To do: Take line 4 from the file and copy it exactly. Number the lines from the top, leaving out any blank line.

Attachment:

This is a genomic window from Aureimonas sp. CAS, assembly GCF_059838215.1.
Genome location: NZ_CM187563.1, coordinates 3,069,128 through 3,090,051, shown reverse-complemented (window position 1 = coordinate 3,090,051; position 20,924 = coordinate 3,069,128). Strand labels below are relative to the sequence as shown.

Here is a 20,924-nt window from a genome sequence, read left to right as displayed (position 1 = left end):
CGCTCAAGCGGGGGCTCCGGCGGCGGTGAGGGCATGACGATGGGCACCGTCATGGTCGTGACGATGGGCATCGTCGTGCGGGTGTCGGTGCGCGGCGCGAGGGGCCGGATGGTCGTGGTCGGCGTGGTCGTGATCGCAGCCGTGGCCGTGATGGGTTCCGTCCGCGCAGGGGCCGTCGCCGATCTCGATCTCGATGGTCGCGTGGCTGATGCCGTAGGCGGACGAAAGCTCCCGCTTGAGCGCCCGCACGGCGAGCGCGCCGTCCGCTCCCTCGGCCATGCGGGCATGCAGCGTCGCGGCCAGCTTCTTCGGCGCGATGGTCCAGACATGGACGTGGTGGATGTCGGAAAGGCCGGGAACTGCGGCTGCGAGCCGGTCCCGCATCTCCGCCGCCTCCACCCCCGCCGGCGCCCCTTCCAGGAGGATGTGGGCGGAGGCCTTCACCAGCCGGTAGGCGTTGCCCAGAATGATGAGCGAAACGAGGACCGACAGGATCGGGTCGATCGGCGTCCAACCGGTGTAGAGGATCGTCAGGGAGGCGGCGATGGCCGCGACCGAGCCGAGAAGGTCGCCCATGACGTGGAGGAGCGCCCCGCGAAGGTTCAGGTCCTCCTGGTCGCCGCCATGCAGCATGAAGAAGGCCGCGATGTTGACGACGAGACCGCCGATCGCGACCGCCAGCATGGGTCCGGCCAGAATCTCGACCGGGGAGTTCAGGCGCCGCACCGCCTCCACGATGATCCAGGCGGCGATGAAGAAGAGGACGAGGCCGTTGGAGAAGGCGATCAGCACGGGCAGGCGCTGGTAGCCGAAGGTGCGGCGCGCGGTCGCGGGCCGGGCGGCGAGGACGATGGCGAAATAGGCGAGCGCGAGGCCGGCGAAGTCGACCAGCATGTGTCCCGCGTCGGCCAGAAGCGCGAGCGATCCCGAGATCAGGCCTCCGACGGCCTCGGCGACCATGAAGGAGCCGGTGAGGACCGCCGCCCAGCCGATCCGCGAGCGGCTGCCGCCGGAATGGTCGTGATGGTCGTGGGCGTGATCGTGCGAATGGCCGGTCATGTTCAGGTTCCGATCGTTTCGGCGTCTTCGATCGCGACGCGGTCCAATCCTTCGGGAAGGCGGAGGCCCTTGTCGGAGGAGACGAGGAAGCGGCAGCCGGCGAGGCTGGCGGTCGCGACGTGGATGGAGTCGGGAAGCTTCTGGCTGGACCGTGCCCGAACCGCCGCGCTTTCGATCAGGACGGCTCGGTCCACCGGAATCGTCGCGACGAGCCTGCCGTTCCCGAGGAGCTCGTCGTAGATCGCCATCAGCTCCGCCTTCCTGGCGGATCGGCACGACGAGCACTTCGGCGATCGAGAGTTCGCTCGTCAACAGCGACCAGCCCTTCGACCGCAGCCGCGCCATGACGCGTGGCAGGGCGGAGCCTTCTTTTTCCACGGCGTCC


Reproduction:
CGCTCAAGCGGGGGCTCCGGCGGCGGTGAGGGCATGACGATGGGCACCGTCATGGTCGTGACGATGGGCATCGTCGTGCGGGTGTCGGTGCGCGGCGCGAGGGGCCGGATGGTCGTGGTCGGCGTGGTCGTGATCGCAGCCGTGGCCGTGATGGGTTCCGTCCGCGCAGGGGCCGTCGCCGATCTCGATCTCGATGGTCGCGTGGCTGATGCCGTAGGCGGACGAAAGCTCCCGCTTGAGCGCCCGCACGGCGAGCGCGCCGTCCGCTCCCTCGGCCATGCGGGCATGCAGCGTCGCGGCCAGCTTCTTCGGCGCGATGGTCCAGACATGGACGTGGTGGATGTCGGAAAGGCCGGGAACTGCGGCTGCGAGCCGGTCCCGCATCTCCGCCGCCTCCACCCCCGCCGGCGCCCCTTCCAGGAGGATGTGGGCGGAGGCCTTCACCAGCCGGTAGGCGTTGCCCAGAATGATGAGCGAAACGAGGACCGACAGGATCGGGTCGATCGGCGTCCAACCGGTGTAGAGGATCGTCAGGGAGGCGGCGATGGCCGCGACCGAGCCGAGAAGGTCGCCCATGACGTGGAGGAGCGCCCCGCGAAGGTTCAGGTCCTCCTGGTCGCCGCCATGCAGCATGAAGAAGGCCGCGATGTTGACGACGAGACCGCCGATCGCGACCGCCAGCATGGGTCCGGCCAGAATCTCGACCGGGGAGTTCAGGCGCCGCACCGCCTCCACGATGATCCAGGCGGCGATGAAGAAGAGGACGAGGCCGTTGGAGAAGGCGATCAGCACGGGCAGGCGCTGGTAGCCGAAGGTGCGGCGCGCGGTCGCGGGCCGGGCGGCGAGGACGATGGCGAAATAGGCGAGCGCGAGGCCGGCGAAGTCGACCAGCATGTGTCCCGCGTCGGCCAGAAGCGCGAGCGATCCCGAGATCAGGCCTCCGACGGCCTCGGCGACCATGAAGGAGCCGGTGAGGACCGCCGCCCAGCCGATCCGCGAGCGGCTGCCGCCGGAATGGTCGTGATGGTCGTGGGCGTGATCGTGCGAATGGCCGGTCATGTTCAGGTTCCGATCGTTTCGGCGTCTTCGATCGCGACGCGGTCCAATCCTTCGGGAAGGCGGAGGCCCTTGTCGGAGGAGACGAGGAAGCGGCAGCCGGCGAGGCTGGCGGTCGCGACGTGGATGGAGTCGGGAAGCTTCTGGCTGGACCGTGCCCGAACCGCCGCGCTTTCGATCAGGACGGCTCGGTCCACCGGAATCGTCGCGACGAGCCTGCCGTTCCCGAGGAGCTCGTCGTAGATCGCCATCAGCTCCGCCTTCCTGGCGGATCGGCACGACGAGCACTTCGGCGATCGAGAGTTCGCTCGTCAACAGCGACCAGCCCTTCGACCGCAGCCGCGCCATGACGCGTGGCAGGGCGGAGCCTTCTTTTTCCACGGCGTCC